When he was small, my youngest son had a habit of filling his pockets with treasures he encountered in his daily adventures. I didn't always understand the value he saw in his chosen objects -- really, how many rocks and sticks could one boy keep? In his eyes, though, each one was beautiful and important. Life is just like that on a larger scale, isn't it? We gather up the precious bits of our experiences and save them all to learn from and enjoy later. Perhaps you'll find a little something here that you'd like to keep in your own pockets. Thanks for visiting.

Monday, February 22, 2016

Chance Encounters

I recently started watching CBC's heartwrenching television series Hello Goodbye. I should have known from the previews that I would need an entire jumbo-sized box of tissues just to make it through one 30-minute episode of the show. The program's host walks through Toronto's Pearson Airport and stops to talk to travellers or people waiting to greet loved ones; they share very touching personal stories with him about where they're going as they head toward the airport gates, or whom they're eager to see again as they watch the doors hopefully in the arrivals area. We meet a woman who is finally rejoined with the husband and young daughter she left behind in her homeland nine years ago, when she bravely came on her own to Canada to create a better life for all of them. There is an elderly woman perched gingerly on her walker, waiting to be reunited with her dear ninety year old cousin who is flying over from England, for what will most likely be the last visit together of their lives. A father with two young sons hugs his mother- and father-in-law goodbye as he and his boys prepare to travel the world for a year, a journey of tribute to his wife, who loved adventure before cancer took her from them. What strikes me as I watch each emotional embrace is how many extraordinary stories of sorrow and loss, of forgiveness, of hope and love there are among the most seemingly ordinary people. We all pass strangers everywhere, each and every day of our lives, and have no realization of the joys and the burdens they carry in their hearts.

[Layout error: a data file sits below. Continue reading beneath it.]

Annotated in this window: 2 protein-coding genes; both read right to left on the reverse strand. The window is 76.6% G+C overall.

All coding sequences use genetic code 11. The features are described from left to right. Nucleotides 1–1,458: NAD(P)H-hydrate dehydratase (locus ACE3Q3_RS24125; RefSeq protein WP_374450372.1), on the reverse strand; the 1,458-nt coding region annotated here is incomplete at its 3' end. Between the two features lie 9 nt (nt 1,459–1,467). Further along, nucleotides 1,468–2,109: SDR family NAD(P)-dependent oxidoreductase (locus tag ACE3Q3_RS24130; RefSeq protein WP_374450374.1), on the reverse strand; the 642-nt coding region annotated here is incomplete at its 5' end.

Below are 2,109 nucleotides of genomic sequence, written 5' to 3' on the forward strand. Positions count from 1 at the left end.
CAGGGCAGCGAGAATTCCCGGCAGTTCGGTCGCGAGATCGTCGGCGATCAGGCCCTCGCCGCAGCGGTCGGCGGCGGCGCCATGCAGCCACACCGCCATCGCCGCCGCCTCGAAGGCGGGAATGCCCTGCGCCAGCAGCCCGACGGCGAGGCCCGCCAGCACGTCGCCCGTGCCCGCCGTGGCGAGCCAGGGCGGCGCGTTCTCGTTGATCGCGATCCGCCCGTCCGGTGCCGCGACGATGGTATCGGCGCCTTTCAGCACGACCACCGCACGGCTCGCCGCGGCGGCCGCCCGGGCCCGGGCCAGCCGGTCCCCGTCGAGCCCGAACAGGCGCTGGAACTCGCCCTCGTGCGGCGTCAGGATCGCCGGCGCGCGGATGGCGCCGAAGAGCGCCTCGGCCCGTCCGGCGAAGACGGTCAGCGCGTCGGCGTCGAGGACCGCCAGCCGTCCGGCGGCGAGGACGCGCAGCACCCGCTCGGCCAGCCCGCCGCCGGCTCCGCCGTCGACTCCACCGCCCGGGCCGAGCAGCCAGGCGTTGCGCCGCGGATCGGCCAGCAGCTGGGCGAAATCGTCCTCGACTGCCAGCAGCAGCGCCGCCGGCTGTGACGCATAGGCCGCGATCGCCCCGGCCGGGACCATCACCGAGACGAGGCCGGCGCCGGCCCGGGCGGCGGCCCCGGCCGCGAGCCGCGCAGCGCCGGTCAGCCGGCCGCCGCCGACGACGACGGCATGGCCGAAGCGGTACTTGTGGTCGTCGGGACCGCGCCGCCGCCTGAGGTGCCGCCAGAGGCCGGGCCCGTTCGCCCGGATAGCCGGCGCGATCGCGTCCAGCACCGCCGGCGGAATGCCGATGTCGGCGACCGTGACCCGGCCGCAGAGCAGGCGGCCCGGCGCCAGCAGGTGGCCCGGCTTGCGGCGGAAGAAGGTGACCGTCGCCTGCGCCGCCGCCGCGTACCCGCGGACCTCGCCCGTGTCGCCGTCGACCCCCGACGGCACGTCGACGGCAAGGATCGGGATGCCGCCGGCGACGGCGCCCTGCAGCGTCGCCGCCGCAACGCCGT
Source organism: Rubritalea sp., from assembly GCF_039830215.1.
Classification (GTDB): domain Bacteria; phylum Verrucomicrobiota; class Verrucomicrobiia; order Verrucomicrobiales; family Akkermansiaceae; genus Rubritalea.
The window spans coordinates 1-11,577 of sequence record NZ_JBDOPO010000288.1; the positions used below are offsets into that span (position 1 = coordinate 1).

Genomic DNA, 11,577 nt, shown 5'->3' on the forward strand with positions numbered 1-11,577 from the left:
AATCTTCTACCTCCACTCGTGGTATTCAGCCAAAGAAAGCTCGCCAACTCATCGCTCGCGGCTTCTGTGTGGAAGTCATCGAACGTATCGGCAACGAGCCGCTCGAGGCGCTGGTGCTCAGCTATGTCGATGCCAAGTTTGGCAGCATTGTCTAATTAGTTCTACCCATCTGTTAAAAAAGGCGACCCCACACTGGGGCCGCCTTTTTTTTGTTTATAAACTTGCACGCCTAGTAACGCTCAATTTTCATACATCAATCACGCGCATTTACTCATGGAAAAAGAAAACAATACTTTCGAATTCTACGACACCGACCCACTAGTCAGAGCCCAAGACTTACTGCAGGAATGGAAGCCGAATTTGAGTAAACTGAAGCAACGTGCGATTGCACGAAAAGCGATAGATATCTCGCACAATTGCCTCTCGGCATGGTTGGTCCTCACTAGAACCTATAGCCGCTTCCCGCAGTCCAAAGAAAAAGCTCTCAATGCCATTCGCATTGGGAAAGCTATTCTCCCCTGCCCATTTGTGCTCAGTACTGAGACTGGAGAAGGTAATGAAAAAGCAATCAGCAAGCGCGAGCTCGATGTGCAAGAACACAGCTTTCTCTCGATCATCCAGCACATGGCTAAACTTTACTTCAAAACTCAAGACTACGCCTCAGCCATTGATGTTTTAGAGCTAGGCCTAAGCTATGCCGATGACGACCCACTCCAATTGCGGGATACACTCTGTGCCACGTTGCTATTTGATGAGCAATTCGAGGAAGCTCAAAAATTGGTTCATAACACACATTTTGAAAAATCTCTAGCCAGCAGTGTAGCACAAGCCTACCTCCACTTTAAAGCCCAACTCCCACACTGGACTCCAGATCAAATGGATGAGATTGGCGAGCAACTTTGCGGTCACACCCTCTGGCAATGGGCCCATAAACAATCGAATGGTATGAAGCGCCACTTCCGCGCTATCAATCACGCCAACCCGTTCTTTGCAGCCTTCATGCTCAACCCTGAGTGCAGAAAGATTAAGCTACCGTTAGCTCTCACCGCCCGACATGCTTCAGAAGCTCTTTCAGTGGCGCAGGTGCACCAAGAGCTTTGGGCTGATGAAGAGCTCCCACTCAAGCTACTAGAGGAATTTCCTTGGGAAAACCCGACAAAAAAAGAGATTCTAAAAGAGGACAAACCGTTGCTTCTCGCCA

One day recently I was at Michael's craft store, looking for a frame for a wall map, when I noticed a woman named Grace who used to work as a cashier at our grocery store. She was a long-time employee there; I had gone often through her line over the years and had come to appreciate her efficiency and the candour with which she spoke to me as we chatted about everyday things. She retired this past summer, and I hadn't seen her since her last week at work.

That afternoon at Michael's, I could tell she recognized me as much as I recognized her when we caught each other's eyes over the shelves and smiled, so I went over and said hello to her and asked her how she was enjoying her retirement. We spent the next twenty-five minutes talking animatedly together. Grace told me how she had worked in a grocery store since the age of fifteen, the year she came home and found her mom lying unmoving on the couch, dead from a stroke. She reminisced about how good the original owner of the grocery store had been to her throughout her career, and how even after he retired and grew old, he would make a point of coming to say hello to her when he was in the store, taking the time to bag a customer's groceries at the end of her conveyor belt if there was no one stationed there. She humbly expressed to me her disbelief and her delight over how many people came to see her and share kind words with her on her last day at work, and how she had come to know these people over the years, not always by name, but by piecing together details gathered through years of observation and little snippets of conversation. It was surprising and heartening to learn more about Grace in one chance meeting than I had known about her in all of the years that I had seen her almost weekly. Her touching stories made me glad for the chance encounter and for taking the time to listen.

When Grace and I parted, she looked into my eyes and said, "God bless you. You've made my day more than you know." I felt that she had made mine, too. It's a privilege to be let in on someone else's story, and to gain a deeper, more compassionate understanding of what it is to be human.


  1. Wow! Truly wonderful post, Lisa! I always find that when I take the time to reach out and connect with people, the encounter always gives me so so much in return. It's a soul-feeding experience almost every time. As human beings, we all thrive on those connections, but sometimes we forget how critical they are. Folks like the cashier at the grocery store play more integral roles than we think and vice versa, of course. We have a local convenience-type grocery store that closed last September and I'm still mourning its departure. I loved picking up small items there and chatting with the folks who worked there. Thanks so much or sharing, Lisa. Love the gorgeous tulips, too!


    1. It's so true, Shirley -- human connections, even the smallest random ones, give us a sense of belonging and well-being. I'm sorry for the loss of your local convenience store. It's sad to lose the pleasure of regular chats with neighbourhood people whom you come to know and appreciate.

      Thanks for your thoughtful comment, Shirley. I love the tulips, too -- they're such a pretty reminder that spring will be here soon!